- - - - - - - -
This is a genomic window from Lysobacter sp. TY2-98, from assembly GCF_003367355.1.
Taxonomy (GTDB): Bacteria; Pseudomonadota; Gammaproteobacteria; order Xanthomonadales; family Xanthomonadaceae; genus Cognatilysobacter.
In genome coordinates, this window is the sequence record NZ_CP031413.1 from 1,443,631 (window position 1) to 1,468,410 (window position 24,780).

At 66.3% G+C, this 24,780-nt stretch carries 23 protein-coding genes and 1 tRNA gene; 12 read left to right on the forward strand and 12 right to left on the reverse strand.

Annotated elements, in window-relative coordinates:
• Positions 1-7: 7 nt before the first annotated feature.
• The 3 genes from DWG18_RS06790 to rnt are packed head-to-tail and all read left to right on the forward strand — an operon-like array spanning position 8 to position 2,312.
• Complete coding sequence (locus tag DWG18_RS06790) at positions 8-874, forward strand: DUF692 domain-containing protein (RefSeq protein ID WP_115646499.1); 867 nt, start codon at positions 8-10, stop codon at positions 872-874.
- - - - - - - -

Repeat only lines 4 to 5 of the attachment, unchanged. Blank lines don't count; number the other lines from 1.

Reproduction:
At 66.3% G+C, this 24,780-nt stretch carries 23 protein-coding genes and 1 tRNA gene; 12 read left to right on the forward strand and 12 right to left on the reverse strand.

Annotated elements, in window-relative coordinates: